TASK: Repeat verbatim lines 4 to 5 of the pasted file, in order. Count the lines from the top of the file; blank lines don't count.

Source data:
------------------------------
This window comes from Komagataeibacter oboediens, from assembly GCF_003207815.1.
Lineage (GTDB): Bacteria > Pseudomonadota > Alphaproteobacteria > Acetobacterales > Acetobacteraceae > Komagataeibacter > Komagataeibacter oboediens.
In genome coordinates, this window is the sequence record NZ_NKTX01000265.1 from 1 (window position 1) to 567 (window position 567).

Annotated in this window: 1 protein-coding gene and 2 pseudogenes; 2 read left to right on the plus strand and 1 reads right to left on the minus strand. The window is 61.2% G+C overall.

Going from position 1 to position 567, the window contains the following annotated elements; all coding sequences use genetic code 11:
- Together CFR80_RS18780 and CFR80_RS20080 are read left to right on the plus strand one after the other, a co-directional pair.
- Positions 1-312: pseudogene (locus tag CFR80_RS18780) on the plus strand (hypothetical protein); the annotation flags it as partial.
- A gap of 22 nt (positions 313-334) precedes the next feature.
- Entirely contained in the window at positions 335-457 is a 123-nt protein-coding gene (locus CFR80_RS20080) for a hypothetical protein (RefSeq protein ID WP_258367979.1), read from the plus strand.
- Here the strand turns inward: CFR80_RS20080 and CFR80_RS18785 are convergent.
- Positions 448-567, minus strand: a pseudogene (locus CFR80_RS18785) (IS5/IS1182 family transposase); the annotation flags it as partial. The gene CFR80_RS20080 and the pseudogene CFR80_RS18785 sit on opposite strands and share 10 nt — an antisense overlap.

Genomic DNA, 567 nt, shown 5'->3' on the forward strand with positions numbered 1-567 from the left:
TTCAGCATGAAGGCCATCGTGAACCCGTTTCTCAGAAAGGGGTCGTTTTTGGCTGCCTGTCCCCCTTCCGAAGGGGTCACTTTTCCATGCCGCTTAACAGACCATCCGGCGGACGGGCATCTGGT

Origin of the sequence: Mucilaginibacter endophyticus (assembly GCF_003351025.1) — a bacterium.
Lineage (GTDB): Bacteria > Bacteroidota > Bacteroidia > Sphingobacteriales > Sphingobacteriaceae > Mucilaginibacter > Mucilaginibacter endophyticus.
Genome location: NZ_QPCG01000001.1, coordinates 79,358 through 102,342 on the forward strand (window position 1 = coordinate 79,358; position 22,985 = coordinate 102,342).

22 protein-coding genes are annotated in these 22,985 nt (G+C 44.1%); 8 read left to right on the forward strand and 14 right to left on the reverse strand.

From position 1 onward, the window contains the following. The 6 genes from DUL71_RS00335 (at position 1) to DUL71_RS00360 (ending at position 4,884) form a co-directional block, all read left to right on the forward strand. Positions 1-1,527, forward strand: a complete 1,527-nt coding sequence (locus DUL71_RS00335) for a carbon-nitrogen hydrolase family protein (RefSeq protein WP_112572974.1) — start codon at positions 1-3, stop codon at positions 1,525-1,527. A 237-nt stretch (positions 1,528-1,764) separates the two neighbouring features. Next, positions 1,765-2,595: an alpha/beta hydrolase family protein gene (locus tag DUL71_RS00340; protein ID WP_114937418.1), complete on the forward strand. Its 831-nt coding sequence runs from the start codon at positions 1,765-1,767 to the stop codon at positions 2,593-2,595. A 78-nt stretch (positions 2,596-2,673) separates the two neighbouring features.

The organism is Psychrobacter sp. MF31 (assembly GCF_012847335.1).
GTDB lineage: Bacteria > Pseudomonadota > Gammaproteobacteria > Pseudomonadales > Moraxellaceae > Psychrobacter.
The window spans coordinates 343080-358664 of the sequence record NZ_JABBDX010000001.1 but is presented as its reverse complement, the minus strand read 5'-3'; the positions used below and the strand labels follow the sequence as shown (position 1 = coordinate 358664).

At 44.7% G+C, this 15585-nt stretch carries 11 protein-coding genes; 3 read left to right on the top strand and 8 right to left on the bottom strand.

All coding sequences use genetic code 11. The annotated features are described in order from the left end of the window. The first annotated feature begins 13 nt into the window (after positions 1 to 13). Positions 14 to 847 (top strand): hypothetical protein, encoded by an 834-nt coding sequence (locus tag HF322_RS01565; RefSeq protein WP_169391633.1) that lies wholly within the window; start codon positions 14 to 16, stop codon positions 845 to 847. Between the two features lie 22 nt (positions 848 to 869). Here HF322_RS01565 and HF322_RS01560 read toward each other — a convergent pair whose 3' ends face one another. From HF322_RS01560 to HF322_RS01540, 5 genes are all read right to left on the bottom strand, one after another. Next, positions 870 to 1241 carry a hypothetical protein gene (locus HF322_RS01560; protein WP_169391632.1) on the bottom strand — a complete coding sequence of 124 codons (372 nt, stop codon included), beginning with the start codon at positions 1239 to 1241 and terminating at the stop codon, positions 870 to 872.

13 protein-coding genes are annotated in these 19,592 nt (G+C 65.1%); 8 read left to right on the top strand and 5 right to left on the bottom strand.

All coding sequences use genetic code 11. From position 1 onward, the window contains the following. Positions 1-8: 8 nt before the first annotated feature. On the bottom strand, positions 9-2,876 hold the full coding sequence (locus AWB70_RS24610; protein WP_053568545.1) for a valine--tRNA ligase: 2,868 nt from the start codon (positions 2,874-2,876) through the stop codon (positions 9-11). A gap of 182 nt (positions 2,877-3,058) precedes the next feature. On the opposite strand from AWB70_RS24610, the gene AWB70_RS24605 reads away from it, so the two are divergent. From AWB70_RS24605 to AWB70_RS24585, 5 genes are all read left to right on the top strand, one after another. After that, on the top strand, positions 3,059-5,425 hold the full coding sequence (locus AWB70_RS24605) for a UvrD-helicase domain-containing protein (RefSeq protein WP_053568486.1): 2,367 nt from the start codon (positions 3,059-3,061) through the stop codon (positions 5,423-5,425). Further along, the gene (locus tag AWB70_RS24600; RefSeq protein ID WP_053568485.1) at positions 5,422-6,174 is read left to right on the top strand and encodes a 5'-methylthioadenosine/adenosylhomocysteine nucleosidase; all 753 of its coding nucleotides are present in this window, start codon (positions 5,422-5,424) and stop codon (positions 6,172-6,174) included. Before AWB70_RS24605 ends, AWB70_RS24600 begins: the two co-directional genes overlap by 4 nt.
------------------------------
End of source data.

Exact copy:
Annotated in this window: 1 protein-coding gene and 2 pseudogenes; 2 read left to right on the plus strand and 1 reads right to left on the minus strand. The window is 61.2% G+C overall.

Going from position 1 to position 567, the window contains the following annotated elements; all coding sequences use genetic code 11: